Injecting synthetic tau fibrils into animal models induces Alzheimer's-like tau tangles and imitates the spread of tau pathology, according to research from the Perelman School of Medicine at the University of Pennsylvania being presented at the American Academy of Neurology's 65th Annual Meeting in San Diego March 16-23, 2013.
This Alzheimer's research, along with additional Parkinson's research from Penn and beyond, further demonstrates the cell-to-cell transmission of neurodegenerative proteins. John Q. Trojanowski, MD, PhD, co-director of the Center for Neurodegenerative Disease Research (CNDR) and professor of Pathology and Laboratory Medicine at the Perelman School of Medicine, University of Pennsylvania, will present the research in the Hot Topics plenary session on Tuesday, March 19.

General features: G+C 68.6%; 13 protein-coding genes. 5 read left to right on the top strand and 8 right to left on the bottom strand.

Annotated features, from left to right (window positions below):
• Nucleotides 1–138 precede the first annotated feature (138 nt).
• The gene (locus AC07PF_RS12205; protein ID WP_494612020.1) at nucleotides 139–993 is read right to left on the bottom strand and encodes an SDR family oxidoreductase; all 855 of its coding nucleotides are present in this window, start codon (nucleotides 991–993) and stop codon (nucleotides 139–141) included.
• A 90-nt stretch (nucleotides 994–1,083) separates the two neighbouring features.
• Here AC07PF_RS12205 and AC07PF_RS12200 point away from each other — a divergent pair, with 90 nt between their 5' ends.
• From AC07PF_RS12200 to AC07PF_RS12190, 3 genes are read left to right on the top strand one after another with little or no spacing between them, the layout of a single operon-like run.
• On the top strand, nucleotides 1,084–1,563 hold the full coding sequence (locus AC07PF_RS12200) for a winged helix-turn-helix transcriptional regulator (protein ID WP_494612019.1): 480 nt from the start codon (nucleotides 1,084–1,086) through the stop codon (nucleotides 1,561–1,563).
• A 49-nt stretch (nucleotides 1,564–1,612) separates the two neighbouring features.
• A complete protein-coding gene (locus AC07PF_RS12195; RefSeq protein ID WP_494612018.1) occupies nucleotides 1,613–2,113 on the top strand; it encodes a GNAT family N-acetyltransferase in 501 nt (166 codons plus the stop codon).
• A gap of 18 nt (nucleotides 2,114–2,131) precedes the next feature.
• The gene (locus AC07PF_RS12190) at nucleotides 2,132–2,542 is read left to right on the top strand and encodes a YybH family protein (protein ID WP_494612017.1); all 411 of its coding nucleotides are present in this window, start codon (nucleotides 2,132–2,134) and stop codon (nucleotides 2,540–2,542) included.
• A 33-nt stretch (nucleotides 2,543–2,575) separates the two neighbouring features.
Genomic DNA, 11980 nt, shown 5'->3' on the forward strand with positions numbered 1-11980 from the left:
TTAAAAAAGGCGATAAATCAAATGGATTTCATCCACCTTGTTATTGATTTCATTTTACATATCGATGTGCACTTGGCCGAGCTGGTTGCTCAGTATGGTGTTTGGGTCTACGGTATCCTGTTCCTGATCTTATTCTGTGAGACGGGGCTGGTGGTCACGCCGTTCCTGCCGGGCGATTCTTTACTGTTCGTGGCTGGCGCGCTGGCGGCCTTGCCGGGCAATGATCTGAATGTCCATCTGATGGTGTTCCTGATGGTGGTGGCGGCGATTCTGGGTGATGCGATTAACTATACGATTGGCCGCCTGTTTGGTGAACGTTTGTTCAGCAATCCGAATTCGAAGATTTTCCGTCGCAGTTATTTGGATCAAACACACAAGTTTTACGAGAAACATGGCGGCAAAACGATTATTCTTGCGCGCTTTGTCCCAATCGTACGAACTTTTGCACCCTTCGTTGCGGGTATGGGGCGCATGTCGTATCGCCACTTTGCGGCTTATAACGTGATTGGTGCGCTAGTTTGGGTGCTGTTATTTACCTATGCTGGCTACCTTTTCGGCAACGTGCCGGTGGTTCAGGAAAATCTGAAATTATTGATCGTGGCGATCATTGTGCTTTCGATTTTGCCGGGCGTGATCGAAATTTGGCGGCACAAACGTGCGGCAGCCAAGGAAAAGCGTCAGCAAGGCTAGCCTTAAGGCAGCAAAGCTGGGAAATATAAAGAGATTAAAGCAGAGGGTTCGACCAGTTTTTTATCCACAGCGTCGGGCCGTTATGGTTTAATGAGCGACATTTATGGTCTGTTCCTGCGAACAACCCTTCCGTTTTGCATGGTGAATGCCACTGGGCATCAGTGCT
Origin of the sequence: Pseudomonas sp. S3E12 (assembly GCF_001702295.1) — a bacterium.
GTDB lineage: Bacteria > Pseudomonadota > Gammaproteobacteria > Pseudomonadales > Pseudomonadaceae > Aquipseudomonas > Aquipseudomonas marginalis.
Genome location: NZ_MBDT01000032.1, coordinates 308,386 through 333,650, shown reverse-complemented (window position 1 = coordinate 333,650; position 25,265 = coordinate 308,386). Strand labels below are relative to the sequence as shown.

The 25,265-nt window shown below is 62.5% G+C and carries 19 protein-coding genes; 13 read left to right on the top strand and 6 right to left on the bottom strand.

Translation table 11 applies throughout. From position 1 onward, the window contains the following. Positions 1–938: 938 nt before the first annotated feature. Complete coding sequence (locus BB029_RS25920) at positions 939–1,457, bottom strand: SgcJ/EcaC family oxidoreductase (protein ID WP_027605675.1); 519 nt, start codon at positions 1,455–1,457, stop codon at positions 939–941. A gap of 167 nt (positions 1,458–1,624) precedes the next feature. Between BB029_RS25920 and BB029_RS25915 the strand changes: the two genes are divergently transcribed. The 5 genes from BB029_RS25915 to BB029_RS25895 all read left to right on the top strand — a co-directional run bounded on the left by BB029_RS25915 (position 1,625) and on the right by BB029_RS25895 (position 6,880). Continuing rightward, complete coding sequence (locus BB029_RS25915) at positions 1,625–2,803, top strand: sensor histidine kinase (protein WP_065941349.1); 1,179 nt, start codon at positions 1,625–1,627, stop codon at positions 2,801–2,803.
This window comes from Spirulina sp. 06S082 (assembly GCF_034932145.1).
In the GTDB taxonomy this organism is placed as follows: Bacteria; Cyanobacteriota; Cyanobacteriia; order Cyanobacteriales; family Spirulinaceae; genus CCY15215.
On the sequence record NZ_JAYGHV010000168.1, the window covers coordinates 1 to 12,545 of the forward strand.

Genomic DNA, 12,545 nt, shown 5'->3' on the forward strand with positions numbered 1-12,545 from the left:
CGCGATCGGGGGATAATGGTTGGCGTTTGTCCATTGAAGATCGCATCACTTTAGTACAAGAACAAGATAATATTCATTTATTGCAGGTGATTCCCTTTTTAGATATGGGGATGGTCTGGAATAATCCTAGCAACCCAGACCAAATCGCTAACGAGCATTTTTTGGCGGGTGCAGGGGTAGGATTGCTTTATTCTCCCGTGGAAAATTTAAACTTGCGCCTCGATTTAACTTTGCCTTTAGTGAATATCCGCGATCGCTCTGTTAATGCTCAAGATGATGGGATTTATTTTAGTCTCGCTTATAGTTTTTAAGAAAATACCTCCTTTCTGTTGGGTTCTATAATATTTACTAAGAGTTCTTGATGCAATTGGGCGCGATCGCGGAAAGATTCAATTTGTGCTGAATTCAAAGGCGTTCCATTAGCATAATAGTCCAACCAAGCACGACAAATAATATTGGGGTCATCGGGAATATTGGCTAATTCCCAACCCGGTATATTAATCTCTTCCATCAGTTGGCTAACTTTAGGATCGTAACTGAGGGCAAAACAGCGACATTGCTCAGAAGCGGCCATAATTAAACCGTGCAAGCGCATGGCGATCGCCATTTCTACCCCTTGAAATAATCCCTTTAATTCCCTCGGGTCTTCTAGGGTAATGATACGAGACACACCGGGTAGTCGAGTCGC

"The transmission model better explains the spread of disease within neurodegenerative disease, and has uncovered new therapeutic opportunities which we are exploring vigorously," said Dr. Trojanowski. "However, it is important to emphasize that the spread of Alzheimer's and Parkinson's pathology does not mean these diseases are infectious, like Mad Cow disease, based on data from another recent study from our group."
For supplemental information on the transmission of tau pathology, the laboratory of senior author Virginia M.-Y. Lee, Ph.D., MBA, director of CNDR and professor of Pathology and Laboratory Medicine at the Perelman School of Medicine, University of Pennsylvania, published additional findings in the Journal of Neuroscience.
The above post is reprinted from materials provided by Perelman School of Medicine at the University of Pennsylvania. Note: Content may be edited for style and length.
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